Suitability for Domestication

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    Isabella Erickson

    Since Greenberg has already assessed the Sea Bass and has found them failing in all aspects, I am going to attempt to assess whether Atlantic salmon are good candidates for domestication based on Galton’s criteria.
    1. They should be hardy. Salmon are hatched in relatively large eggs, so they begin their life relatively large with a lot of nutrients. I assume that beyond this salmon are fairly hardy because they live a demanding life in the ocean and are able to return to the stream from which they were hatched. I would give salmon a hesitant four out of five for this category.
    2. They should have an inborn liking for man. I do not think that any fish really care about humans, except as they would another predator. The only possible exceptions that I could think of would be whales, dolphins, and maybe octopi, but these are not technically fish. Therefor, I give all fish zero out of five for this category.
    3. They should be comfort loving. Salmon need to move to keep afloat, and they need space to move around in. However, they do not shred themselves against the net like some fish do. I would give salmon a two out of five for this category.
    4. They should breed freely. I assume that it would be fairly easy to imitate a salmon’s natural life cycle to get them to spawn, or “breed,’ and salmon also have large eggs so it is fairly easy to understand the “breeding’ process. Each salmon also creates a lot of eggs, and in a controlled environment you would be able to raise a lot of salmon from a few pairs of salmon. I would give salmon a full five points for this category.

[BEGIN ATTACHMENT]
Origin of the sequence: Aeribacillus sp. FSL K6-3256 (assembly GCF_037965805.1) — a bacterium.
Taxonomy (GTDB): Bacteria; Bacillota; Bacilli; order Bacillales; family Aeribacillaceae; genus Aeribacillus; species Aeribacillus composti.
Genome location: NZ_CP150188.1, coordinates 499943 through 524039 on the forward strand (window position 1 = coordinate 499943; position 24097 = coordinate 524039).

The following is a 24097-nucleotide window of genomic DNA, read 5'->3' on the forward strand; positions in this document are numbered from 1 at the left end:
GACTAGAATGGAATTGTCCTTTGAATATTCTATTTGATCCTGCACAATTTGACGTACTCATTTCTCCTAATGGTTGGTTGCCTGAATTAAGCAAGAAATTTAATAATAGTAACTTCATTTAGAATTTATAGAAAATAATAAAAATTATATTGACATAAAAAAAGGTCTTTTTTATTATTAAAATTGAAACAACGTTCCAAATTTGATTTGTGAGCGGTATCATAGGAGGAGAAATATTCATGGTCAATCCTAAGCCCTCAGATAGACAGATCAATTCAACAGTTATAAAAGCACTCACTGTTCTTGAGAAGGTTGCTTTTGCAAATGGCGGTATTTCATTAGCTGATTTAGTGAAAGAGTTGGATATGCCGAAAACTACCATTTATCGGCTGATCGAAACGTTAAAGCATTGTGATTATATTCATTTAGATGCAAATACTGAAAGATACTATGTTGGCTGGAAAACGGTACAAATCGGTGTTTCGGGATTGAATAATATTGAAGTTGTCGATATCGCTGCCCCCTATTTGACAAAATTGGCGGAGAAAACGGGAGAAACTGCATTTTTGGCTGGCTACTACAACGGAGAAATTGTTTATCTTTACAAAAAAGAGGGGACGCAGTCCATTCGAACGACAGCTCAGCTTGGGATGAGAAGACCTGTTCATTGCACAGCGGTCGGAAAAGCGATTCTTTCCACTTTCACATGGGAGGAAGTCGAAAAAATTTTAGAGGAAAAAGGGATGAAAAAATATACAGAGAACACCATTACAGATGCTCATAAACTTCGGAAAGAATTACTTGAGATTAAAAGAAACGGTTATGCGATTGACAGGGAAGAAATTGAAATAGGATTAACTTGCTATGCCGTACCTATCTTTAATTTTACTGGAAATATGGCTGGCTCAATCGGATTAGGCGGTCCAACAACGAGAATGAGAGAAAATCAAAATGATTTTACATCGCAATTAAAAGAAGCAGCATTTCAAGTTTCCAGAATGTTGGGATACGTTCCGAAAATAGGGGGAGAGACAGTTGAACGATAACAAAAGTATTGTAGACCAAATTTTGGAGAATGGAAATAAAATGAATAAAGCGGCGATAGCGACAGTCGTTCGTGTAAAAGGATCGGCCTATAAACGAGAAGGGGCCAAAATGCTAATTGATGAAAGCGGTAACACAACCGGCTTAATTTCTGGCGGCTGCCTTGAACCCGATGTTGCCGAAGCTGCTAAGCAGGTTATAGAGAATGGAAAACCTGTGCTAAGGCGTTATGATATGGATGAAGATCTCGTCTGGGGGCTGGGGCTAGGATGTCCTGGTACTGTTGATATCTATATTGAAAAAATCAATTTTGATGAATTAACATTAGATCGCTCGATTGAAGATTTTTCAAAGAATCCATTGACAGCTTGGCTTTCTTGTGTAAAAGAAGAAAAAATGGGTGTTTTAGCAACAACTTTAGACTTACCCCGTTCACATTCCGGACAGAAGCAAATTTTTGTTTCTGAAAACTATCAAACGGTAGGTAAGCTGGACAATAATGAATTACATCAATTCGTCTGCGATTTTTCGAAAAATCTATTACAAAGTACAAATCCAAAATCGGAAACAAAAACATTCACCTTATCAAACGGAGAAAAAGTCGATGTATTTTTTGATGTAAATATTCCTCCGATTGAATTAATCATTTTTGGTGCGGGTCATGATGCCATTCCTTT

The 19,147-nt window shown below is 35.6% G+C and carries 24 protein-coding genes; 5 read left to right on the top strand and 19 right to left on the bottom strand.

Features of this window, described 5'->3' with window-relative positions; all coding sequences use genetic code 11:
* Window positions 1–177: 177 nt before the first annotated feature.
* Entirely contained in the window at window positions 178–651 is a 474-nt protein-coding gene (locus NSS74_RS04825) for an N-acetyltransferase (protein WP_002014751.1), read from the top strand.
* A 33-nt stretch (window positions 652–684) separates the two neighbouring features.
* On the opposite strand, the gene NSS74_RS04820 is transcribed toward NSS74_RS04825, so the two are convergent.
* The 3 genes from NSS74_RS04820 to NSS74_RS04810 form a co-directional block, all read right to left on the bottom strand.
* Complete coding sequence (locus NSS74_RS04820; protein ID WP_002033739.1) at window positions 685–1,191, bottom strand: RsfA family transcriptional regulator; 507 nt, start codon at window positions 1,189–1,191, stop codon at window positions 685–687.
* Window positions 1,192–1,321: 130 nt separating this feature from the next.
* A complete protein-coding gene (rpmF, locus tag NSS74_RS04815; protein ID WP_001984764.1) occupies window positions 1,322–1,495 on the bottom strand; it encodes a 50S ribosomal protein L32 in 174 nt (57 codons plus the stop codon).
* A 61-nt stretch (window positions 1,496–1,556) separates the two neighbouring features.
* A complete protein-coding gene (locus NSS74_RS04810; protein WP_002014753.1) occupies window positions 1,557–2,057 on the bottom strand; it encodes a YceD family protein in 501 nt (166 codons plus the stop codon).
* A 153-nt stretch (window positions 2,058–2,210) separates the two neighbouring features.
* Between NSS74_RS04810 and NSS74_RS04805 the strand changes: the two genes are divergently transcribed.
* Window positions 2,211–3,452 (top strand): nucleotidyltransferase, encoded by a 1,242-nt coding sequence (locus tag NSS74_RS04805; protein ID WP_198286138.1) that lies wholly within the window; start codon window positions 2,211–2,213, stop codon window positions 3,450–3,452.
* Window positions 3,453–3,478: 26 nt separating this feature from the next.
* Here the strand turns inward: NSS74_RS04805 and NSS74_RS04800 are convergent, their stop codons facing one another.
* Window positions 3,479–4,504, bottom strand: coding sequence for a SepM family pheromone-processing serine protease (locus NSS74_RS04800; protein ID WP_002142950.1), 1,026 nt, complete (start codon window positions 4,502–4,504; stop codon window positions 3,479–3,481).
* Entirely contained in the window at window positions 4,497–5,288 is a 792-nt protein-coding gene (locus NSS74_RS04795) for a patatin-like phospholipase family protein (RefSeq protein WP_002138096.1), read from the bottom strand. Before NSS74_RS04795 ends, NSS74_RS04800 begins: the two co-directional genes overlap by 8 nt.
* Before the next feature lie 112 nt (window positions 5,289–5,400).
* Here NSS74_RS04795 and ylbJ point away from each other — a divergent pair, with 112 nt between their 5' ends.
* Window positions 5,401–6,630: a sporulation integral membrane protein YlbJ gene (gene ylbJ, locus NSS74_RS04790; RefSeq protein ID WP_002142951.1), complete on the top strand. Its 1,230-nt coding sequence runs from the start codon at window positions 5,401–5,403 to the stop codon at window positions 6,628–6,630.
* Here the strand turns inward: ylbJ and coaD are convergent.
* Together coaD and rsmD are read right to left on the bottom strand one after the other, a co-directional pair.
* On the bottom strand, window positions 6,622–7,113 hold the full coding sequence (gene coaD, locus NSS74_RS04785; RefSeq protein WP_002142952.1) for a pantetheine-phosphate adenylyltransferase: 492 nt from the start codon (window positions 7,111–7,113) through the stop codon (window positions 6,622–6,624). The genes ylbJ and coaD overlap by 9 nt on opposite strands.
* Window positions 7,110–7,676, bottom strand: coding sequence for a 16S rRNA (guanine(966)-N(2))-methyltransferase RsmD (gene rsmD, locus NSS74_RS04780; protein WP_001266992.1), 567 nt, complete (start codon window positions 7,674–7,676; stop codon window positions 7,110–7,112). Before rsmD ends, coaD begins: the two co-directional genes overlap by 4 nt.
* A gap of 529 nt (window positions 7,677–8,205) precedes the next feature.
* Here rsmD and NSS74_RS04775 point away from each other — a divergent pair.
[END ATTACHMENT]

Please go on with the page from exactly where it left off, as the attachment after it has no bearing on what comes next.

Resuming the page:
5. They should be easy to tend. I can imagine that a salmon’s first transition from fresh to salt water would not be easy to replicate, but it is doable. They would also need a large area of moving saltwater to live in for their adult life. I would give them a three out of five for this category.
    I think that salmon score about as well as any fish could on this “test’ at about 56%, which is a lot better than Greenberg scored sea bass at.

    Kyleigh McArthur

    I personally would score the salmon on the test with a higher percentage than you have given them. Salmon eggs are very durable, have you ever tried to squish one in your finger? They are a lot harder to break than it seems. As long as you keep clean tanks, lots of oxygen, and cold water, salmon seem pretty content to live in raceways. I would bump up the scores on these two, to probably a 5 and 4, changing the percentage to at least a 72% on the test.


    I like the way you went in and examined the features of salmon and agree with your 56% score. Well thought through.


    I like how you thought this through and scored salmon for each portion of the criteria. However, since we are talking about Atlantic salmon i would have scored them higher. Having the yolk sac attached to their abdomens provides them with valuable nutrients for the earliest parts of their lives. This, along with removing natural predators, drastically improves their survival rates in captivity.


    I gave little higher score for salmon but I liked how you consider their transition from freshwater to salt water part. I didn’t think about it but I agree with you that it would not be that easy.


    Personally, you scored the salmon wrong. I would have given the salmon a much higher score because they make a lots of great points that the salmon have high scores in certain areas. Like hardiness and comfort levels.

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